Kids and Honesty

Honesty might seem like a simple concept, but read on to learn how the AIM digital development team quickly learned that conveying the complexities of this topic can be a real challenge.

The initial prototype format for “Francine’s Tough Day” (the interactive feature focused on honesty), introduced ARTHUR-based scenarios along with kid-focused “What would you do?” questions. During the testing phase for the prototype, something interesting surfaced—when we asked kids what they would do in a given situation, the majority of them said they would “always tell the truth!”

If you deal with kids on a regular basis (or you read current research findings on kids and lying) you know that kids do lie to varying degrees––depending on the child, and depending on the situation. With this insight, we knew we needed to revise our initial plan because if kids always chose the “right” thing to do, they wouldn’t be learning about making choices. So, we set out to develop Plan B.

In the format for Plan B, challenging situations were set up for the ARTHUR characters. Kids were then given opportunities to make the “wrong” choice followed by the “right” choice. Although this format prompted discussions, it also proved to be confusing for kids. So, we headed back for more adjustments.

At this point, we knew the situations we created for the ARTHUR characters didn’t need to change because they were focusing on some important points. What did need to change was how the interactive requested input from the buddy pairs.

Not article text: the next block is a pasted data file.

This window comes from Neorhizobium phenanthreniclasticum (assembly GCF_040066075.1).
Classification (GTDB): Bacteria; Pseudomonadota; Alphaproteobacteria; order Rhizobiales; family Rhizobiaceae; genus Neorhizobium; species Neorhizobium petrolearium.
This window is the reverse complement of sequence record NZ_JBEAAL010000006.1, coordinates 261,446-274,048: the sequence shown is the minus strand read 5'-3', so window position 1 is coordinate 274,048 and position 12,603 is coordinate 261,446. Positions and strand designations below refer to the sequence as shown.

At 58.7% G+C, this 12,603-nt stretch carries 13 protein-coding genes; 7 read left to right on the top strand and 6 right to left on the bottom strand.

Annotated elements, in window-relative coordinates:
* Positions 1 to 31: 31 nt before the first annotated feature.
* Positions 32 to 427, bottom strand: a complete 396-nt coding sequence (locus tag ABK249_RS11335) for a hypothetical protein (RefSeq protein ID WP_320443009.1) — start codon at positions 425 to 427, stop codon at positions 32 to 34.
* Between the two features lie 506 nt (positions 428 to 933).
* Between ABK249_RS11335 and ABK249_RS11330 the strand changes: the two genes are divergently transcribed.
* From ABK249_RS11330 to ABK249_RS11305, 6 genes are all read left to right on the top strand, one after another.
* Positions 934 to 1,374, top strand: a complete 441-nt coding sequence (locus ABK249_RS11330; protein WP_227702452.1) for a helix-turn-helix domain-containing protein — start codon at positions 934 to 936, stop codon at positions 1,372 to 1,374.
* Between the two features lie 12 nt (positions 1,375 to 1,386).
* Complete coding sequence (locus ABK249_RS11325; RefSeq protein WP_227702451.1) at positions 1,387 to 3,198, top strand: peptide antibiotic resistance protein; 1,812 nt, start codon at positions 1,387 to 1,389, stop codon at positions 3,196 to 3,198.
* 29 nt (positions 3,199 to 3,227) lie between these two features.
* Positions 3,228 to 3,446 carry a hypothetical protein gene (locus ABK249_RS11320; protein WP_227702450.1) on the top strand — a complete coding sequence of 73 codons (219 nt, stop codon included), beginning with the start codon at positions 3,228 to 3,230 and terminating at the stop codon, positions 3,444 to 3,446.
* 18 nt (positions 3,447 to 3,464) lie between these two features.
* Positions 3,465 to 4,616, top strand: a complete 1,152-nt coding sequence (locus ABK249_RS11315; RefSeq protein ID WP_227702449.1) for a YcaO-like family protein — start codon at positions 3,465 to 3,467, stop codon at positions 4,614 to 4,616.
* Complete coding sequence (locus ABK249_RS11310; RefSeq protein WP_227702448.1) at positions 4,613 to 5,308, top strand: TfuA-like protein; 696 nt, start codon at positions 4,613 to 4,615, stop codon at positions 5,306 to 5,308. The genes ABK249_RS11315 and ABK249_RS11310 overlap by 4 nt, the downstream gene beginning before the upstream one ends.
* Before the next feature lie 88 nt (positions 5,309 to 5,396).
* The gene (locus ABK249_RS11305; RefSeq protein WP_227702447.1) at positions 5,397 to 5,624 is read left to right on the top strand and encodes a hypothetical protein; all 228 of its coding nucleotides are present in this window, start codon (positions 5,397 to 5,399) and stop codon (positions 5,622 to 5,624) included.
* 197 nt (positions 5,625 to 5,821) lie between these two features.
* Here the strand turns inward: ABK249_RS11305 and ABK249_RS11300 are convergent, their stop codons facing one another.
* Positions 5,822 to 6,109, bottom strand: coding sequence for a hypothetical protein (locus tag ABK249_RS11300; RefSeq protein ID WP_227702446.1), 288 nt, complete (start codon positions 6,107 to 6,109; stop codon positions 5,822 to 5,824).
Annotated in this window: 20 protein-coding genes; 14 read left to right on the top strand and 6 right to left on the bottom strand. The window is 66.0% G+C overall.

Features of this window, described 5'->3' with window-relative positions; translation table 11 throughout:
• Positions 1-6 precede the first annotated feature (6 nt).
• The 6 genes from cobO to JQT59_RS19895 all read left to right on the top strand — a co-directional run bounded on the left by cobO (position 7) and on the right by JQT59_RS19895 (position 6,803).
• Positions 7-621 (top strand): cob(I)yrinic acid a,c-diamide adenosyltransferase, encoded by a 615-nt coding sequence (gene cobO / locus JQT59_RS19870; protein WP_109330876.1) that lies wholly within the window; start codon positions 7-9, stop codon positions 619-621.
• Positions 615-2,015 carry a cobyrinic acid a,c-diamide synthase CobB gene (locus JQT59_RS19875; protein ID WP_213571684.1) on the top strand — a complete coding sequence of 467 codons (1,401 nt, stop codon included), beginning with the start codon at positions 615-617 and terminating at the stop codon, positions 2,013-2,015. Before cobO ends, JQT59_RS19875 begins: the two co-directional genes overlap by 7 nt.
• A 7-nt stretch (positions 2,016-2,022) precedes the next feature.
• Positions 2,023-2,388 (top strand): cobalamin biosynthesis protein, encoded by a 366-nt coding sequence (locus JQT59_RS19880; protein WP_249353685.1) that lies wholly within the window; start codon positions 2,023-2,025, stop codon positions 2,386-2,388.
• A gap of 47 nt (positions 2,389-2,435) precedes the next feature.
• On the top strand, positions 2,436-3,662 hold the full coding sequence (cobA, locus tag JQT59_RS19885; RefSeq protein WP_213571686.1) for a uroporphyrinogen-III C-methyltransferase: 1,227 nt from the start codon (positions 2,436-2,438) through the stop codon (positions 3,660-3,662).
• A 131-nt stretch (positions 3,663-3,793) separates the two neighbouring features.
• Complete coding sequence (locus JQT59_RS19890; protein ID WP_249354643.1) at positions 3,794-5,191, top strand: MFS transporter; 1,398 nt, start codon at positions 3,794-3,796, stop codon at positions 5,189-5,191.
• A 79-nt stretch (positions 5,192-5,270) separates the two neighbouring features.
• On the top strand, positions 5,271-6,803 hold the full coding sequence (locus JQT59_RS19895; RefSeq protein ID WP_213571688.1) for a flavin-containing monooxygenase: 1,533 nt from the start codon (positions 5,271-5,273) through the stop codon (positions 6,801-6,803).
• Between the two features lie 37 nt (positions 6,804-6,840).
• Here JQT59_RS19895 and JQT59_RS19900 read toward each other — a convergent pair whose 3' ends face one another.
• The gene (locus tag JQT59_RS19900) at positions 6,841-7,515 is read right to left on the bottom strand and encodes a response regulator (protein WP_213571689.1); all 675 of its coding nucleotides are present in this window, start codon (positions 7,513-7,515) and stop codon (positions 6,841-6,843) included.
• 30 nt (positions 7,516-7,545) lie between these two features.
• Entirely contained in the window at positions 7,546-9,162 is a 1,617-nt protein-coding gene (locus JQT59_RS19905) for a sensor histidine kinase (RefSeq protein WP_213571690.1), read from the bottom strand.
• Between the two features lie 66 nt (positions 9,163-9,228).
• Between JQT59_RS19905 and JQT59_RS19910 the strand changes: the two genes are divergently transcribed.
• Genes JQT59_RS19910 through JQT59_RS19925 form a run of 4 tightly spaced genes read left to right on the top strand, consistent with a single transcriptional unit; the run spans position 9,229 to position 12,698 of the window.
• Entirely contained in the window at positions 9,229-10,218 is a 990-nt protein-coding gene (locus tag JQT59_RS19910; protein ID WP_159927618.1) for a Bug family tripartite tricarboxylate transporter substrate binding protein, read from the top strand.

Scroll down to see an example of one of Francine’s situations and the language we used in the final prompts to encourage buddies to explore and discuss the topic of honesty.

In this scenario Francine has forgotten to do her homework . . .

  • First, the scenario is set up:


  • Then Francine directly engages with the buddy pair:


  • At this point, Francine tells the buddies: “Here are some things I could do. Explore what might happen.”
  • Now, the buddies make a choice for Francine.


Using the prompt language, “Explore what might happen,” became the key to opening up the learning for two reasons:

  1. The buddies were not being tested on their OWN honesty, and
  2. The buddies were encouraged to talk about all of the character’s options (and consequences of those options).

Preliminary tests have shown that our final prompts for the “Francine’s Tough Day” interactive are encouraging buddies to participate in thoughtful, in-depth discussions about honesty and the struggles of choosing to do the right thing.

Although conveying the complexities of honesty did present some surprising challenges––without these challenges we might not have reached such a successful result!

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